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CO2 Essential Oil Extraction: 10 Most Frequently Asked Questions

What are Essential Oils?

Essential oils are simply highly concentrated organic compounds extracted from the seeds, leaves, flowers, bark, roots, or fruits of plants and trees. They are natural oil that is obtained through distillation. It has the characteristic fragrance of the herb, flower, or plant from which it has been extracted. They are also known as ethereal oils, aetherolea, and volatile oils. It is called “essential” since it has the “essence of” the plant or herb’s fragrance and it can be over 75 times more potent than their source material (for example, it takes roughly 16 pounds of peppermint leaves to make a single ounce of peppermint essential oil!)

How to extract essential oils?

Extraction separates oils and waxes from botanical plant materials. This can be accomplished mechanically or through solvent-based methods with CO2, steam, ethanol, or butane/propane:

Mechanical extraction methods don’t require special equipment but can require more labor, time, and manual processes to extract the oil.
Solvent-based extraction processes require specialized equipment that utilizes a solvent to extract the oil. Common solvents are CO2, ethanol, butane, or propane.

What Essential Oil Extraction Equipment do You Need?

CO2 Essential Oil Extraction: 10 Most Frequently Asked Questions

The extraction methods of essential oils from different types of plants are different. There is no absolutely correct extraction method, only appropriate extraction techniques.
The following is an introduction to the four extraction methods:

Steam distillation

The desired plants are placed in a large Still and then steam is infused. The steam seeps through the plants and then vapor rises to be captured in a condensation chamber. This vapor will then return to its liquid form and the oil can be separated from the water as oil rises. The technology can be quite basic or be scaled up to industrial sizes depending on the need.

Solvent extraction

This solvent (ethanol, or butane/propane) essentially is injected into a chamber housing the plants and then the chemical reaction produces something oddly named concrete.

CO2 extraction

CO2 Extracts are produced by using a method known as supercritical carbon dioxide extraction.
Using specialized CO2 supercritical extraction equipment, however, carbon dioxide can be pressurized until it achieves a fascinating state where it’s simultaneously a liquid and a gas. This is known as its supercritical state. The carbon dioxide that has reached the supercritical state is able to act as a superior solvent that can dissolve the natural components present in the botanical material that is exposed to the supercritical CO2 inside the specialized equipment used for this purpose.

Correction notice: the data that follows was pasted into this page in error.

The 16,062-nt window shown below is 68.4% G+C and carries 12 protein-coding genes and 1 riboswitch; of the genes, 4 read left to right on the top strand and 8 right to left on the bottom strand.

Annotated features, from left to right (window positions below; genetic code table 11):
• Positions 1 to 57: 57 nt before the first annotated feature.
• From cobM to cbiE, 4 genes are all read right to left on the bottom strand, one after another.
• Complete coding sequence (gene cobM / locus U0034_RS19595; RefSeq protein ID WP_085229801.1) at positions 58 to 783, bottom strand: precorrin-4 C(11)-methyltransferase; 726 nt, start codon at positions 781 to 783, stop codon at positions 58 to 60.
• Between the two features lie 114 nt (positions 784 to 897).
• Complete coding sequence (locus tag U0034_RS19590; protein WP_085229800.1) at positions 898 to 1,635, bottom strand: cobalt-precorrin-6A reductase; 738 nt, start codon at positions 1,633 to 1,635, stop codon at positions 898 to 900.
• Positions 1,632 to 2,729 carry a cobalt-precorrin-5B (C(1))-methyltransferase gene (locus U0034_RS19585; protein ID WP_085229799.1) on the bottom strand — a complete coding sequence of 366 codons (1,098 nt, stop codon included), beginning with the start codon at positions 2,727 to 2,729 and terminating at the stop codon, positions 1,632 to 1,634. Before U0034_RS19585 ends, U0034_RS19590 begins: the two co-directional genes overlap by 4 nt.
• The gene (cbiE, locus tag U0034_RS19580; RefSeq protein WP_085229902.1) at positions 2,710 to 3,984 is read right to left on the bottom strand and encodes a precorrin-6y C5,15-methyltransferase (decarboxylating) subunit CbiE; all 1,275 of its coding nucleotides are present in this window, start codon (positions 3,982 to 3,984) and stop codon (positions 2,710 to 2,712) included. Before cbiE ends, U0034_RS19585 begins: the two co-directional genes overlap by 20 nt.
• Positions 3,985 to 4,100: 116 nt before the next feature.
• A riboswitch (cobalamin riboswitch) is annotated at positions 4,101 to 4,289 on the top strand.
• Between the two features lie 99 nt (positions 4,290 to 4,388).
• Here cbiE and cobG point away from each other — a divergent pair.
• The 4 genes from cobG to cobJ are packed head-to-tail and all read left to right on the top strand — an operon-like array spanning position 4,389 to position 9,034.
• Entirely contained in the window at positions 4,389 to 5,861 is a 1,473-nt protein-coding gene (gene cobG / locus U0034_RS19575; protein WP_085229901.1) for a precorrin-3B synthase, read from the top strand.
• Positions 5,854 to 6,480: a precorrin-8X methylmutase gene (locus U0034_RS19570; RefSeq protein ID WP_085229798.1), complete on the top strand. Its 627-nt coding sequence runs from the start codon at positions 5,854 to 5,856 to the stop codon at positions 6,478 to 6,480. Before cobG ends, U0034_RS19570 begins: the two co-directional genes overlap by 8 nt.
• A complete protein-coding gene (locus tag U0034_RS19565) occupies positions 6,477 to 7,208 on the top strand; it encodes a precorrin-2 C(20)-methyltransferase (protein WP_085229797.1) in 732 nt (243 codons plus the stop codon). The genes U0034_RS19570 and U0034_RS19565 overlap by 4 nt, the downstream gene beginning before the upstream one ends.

Afterward, the CO2 is brought back to natural pressurization, and the CO2 returns to its normal gaseous state. What remains is the resulting natural CO2 Extract.

Maceration

The Essential Oils can also be extracted through a process called maceration. The plants are crushed or ground into a fine powder and then placed in a closed vessel. A solvent called menstruum is then added and then the mixture is left to sit for a week, being shaken occasionally until the right infusion has been achieved. It is then filtered for use. This again is quite a simple process and can be tried at home. You only need the most basic of technology which you can either devise yourself if you are creative or source from the internet.

The truth is that essential oil extraction can be accomplished with a wide range of processes and equipment. Only a partner with deep expertise can help you select the equipment that can enable you to get high-quality products to market efficiently and profitably.

What are the pros and cons of each essential extraction process?

Ethanol extraction offers higher throughput compared to CO2 and hydrocarbon systems; it’s perfect for making distillates and isolates at scale. The method removes terpenes, which add flavor and aroma to the extract.

CO2 extraction has a lower throughput than ethanol but utilizes an inert gas for processing, as opposed to a liquid solvent or explosive gas. The carbon dioxide allows the processor to capture terpenes prior to extraction for later use. CO2 raw extract requires a fair amount of post-processing to remove lipids, fats, and waxes, but this can be repurposed into topical ointments. The gas does operate off at high pressures and varying temperatures but without volatile compounds. As such, it does not require a control zone.

The difference between traditional distillation and supercritical CO2 extraction is that instead of heated water or steam, CO2 is used as a solvent in the latter method. The supercritical extraction process operates at temperatures between 95 to 100 degrees F whereas steam distillation operates at temperatures between 140 to 212 degrees F.

Butane/propane extraction also has a lower throughput than ethanol but enables the processor to capture all essential oil and major terpenes in one operation.

Steam distillation vs CO2 extraction

In steam distillation, the molecular composition of both the plant matter and the essential oil are changed due to the temperature applied. On the other hand, a CO2 extract is closer in chemical composition to the original plant from which it is derived, as it contains a wider range of the plant’s constituents.

The steam distillation process can generally extract all the terpenes in a single round with a single distillation chamber. It can be scaled into a larger industrial operation with ease. Since the process does not use any solvents, it preserves the natural terpenes in the product while reducing the chances of contamination.